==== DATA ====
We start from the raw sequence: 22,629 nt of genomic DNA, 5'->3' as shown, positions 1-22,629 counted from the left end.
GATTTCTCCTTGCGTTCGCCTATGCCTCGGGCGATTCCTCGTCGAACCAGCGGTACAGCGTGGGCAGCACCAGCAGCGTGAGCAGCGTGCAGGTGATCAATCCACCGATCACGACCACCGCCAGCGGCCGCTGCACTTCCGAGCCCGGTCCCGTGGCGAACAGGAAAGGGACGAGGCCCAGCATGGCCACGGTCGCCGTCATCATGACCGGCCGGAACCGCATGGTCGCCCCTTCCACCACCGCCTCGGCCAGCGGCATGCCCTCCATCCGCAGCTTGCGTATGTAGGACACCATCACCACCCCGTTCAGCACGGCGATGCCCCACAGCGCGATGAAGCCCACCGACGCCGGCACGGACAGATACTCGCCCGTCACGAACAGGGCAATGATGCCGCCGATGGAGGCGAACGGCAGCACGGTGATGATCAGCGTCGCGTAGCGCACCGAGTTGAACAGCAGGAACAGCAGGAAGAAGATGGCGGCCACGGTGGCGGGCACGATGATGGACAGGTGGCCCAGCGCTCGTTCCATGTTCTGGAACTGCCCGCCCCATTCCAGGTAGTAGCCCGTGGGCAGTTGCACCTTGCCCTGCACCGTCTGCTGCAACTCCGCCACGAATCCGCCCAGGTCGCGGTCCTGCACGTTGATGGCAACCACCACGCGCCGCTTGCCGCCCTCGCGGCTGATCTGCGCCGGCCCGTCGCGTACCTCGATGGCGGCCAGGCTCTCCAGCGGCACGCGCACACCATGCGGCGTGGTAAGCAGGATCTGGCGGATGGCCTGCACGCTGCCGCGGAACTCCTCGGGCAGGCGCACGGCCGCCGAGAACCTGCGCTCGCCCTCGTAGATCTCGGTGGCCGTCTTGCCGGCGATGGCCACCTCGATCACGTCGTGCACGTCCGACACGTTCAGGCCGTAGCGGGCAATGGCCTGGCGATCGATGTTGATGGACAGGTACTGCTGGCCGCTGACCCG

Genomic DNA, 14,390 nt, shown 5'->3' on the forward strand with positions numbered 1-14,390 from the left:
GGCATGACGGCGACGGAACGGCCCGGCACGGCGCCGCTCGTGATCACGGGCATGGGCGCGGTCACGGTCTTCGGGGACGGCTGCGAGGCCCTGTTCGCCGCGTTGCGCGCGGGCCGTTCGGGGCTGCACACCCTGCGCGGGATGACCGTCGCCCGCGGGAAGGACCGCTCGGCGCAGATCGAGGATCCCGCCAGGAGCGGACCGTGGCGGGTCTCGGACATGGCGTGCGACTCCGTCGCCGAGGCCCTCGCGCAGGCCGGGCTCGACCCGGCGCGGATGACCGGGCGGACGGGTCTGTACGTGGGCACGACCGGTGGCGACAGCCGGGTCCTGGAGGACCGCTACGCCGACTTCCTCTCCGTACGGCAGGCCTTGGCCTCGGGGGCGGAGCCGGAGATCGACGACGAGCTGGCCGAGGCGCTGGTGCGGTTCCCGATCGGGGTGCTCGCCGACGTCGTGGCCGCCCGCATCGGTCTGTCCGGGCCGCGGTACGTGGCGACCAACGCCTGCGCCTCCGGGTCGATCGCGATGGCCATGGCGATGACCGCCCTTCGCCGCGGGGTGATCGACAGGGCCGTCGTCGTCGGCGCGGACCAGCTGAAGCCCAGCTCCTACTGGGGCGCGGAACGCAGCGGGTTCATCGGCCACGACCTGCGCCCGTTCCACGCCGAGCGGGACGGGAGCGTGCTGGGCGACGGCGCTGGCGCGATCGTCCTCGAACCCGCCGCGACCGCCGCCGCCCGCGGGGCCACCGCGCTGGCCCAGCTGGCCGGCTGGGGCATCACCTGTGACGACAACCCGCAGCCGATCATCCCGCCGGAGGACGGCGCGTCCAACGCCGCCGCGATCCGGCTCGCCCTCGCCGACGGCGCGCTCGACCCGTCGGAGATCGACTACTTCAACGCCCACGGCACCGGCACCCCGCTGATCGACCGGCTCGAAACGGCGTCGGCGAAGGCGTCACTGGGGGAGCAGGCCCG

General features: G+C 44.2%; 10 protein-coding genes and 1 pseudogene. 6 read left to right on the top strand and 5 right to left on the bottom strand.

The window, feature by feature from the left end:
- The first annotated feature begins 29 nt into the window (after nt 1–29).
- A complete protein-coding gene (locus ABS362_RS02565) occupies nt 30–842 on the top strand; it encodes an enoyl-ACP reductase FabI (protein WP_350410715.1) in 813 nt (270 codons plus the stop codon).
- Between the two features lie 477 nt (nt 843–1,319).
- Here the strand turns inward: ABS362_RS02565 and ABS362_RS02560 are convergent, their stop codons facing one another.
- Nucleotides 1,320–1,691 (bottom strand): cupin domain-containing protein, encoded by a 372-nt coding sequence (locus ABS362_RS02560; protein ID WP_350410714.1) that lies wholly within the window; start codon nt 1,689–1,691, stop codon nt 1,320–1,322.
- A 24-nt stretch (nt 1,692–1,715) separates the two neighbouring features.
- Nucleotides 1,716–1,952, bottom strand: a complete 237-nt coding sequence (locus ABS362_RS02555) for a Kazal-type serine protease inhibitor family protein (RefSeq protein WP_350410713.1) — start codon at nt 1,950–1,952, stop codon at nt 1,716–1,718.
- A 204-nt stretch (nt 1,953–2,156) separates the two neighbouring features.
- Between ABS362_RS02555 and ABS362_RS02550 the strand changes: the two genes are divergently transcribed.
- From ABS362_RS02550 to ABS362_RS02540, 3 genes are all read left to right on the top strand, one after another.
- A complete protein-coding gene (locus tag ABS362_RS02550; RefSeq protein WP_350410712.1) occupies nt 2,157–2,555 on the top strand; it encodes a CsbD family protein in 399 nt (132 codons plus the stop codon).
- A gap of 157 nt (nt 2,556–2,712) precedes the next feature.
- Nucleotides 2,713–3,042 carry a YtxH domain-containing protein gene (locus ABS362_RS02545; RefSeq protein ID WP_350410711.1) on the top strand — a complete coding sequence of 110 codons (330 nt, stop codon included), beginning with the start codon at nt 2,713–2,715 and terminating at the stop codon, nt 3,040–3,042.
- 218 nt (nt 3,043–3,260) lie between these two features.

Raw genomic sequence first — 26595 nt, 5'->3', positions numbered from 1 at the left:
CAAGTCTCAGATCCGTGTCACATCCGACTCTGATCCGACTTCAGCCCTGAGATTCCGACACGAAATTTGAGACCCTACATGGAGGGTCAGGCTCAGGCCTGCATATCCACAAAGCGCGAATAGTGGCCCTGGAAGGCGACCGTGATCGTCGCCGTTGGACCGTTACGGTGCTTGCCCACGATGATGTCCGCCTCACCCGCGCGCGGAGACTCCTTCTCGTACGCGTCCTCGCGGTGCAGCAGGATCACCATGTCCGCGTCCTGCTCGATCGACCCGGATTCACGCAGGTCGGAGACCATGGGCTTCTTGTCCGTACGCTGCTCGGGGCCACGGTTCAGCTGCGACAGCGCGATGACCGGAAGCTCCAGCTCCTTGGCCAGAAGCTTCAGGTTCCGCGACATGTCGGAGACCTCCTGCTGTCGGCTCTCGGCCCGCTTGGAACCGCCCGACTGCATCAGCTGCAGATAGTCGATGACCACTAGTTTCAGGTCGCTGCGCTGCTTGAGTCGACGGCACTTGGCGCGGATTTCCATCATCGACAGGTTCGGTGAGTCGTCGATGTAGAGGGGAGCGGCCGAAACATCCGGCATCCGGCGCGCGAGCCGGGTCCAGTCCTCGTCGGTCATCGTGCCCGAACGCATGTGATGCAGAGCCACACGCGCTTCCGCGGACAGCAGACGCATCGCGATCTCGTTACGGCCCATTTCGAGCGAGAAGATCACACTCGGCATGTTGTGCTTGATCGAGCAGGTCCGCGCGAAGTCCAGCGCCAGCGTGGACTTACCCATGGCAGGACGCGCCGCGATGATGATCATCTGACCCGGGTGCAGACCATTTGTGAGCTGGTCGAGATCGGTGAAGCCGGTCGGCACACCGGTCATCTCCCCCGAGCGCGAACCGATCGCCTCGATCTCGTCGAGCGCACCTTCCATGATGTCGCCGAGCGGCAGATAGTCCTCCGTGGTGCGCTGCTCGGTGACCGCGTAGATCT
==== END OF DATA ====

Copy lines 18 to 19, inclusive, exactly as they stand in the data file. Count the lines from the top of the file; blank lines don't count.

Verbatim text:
- A gap of 157 nt (nt 2,556–2,712) precedes the next feature.
- Nucleotides 2,713–3,042 carry a YtxH domain-containing protein gene (locus ABS362_RS02545; RefSeq protein ID WP_350410711.1) on the top strand — a complete coding sequence of 110 codons (330 nt, stop codon included), beginning with the start codon at nt 2,713–2,715 and terminating at the stop codon, nt 3,040–3,042.